The University of Rhode Island’s men’s basketball team beat Oklahoma because of the best asset it has on the court.
It wasn’t EC Matthews, the Rams’ senior guard, who hit two huge 3-pointers in overtime.
It wasn’t Fatts Russell, Rhody’s tiny freshman who has a hint of Iverson – not talking Kuran either – in his game and looked like he wanted everyone to know he, not Oklahoma’s future lottery pick Trae Young, was the best freshman on the court.
It wasn’t Cyril Langevine, the ultimate hustler who, despite being a 50 percent free throw shooter, made all four when the Rams needed him the most.
It wasn’t Jeff Dowtin, the steady sophomore point guard. It wasn’t senior Jared Terrell, the toughest on the team. It wasn’t Stan Robinson, wasn’t Andre Berry or Jarvis Garrett or even coach Dan Hurley.
URI’s best asset is when the above-listed parts come together to work as a whole. The Rams aren’t carried by one or two players and in games where one or two guys decide to try and do that, things go poorly. There were stretches in Thursday’s 83-78 overtime win over Oklahoma in the first round of the NCAA Tournament where players overextended themselves and tried to cure a rough stretch with one or two quick shots or make a big play on defense.
That’s not Rhode Island.
The Rams need all the pieces to come together.
And that’s why the Rams have a matchup Saturday against No. 2 seed Duke and a chance to get back to the Sweet 16 for the first time since Tyson and Cuttino manned the backcourt.
Thursday could have been a loss.
Take EC Matthews. He wasn’t good Thursday. Quite the contrary.
But when URI needed the senior, he came through. There wasn’t anyone in the actual state of Rhode Island who wanted him to shoot when he made the 3-pointer to give the Rams a 74-72 lead with 1:54 left in overtime and everyone at Snookers in Providence moaned when he let a 3 fly with 28 seconds left before screaming when it snapped twice.
It was OK that Matthews struggled because he had help, whether it was Jeff Dowtin or Jarvis Garrett or, in the second half, Fatts Russell, America’s newest NCAA Tournament darling.
The freshman boasts the size of a middle schooler and the stones of any clutch player you could think of. It’s no coincidence the Rams took their second-half lead after he checked in with 10:36 left.
All of 93 seconds later, URI took its first lead of the half with a 3 by Matthews, assisted by Russell. The freshman stayed close on Trae Young after Matthews’ shot dropped, stole the inbound pass, and instead of waiting for helping or trying to drive the hoop, simply stepped up and hit a 3-pointer from the right wing that nearly broke Twitter.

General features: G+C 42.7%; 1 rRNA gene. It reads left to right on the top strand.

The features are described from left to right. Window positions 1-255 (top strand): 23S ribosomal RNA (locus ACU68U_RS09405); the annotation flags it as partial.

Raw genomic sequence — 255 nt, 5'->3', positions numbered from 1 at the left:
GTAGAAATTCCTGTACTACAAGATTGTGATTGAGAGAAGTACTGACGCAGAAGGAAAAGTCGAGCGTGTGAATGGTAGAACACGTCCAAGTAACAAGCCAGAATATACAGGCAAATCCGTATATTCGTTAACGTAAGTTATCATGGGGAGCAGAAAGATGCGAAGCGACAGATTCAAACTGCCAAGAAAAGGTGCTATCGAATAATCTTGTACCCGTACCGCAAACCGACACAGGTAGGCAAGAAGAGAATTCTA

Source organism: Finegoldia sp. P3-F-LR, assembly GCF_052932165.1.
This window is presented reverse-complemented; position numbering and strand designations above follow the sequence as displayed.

Russell spent most of the remainder of the half demanding the ball. It needed to be in his hands because as he’s made abundantly clear, he is the best offensive player the Rams have and he needs the ball as much as possible. Without Fatts Russell on Thursday, URI is heading home to watch the rest of the tournament.
But the same could be said about Langevine, who apparently can’t make a free-throw in the regular season against anyone but in the NCAA Tournament, with everyone with a pulse watching, he calmly makes two pair in the overtime that URI needed to have. Team those shots with the rebounds, hustle, defense and a near-murderous dunk, he’s the epitome of why the Rams win games like Thursday’s.
These are just a few of examples. You could go through the rest of the lineup and find big plays made. Everyone in the rotation contributed. Because URI can’t win when that doesn’t happen.
There were some sour moments. There were times the Rams got stuck on offense and a lot of that had to do with Terrell and Matthews, who seemed to want to break URI out of a funk by themselves and take and make shots they aren’t qualified to hit. A couple trips would pass and the Rams would get a tough basket or, worse, one of those bad shots were rewarded, and the offense would get back on track.
That’s what URI needs to avoid Saturday against Duke. The Blue Devils are better than the Rams.
It doesn’t mean URI can’t win.
The team has spent most of the season playing as one. The win-loss record wasn’t by accident. If URI avoids the me-first moments and starts creating a little more pressure with smart defense – not the “let’s go for a steal when we don’t really have the play” type stuff – it can force Duke into a game it doesn’t want to play.
And if that happens, no one’s going to remember how one player played.
Because in Kingston, they’ll all end up as legends.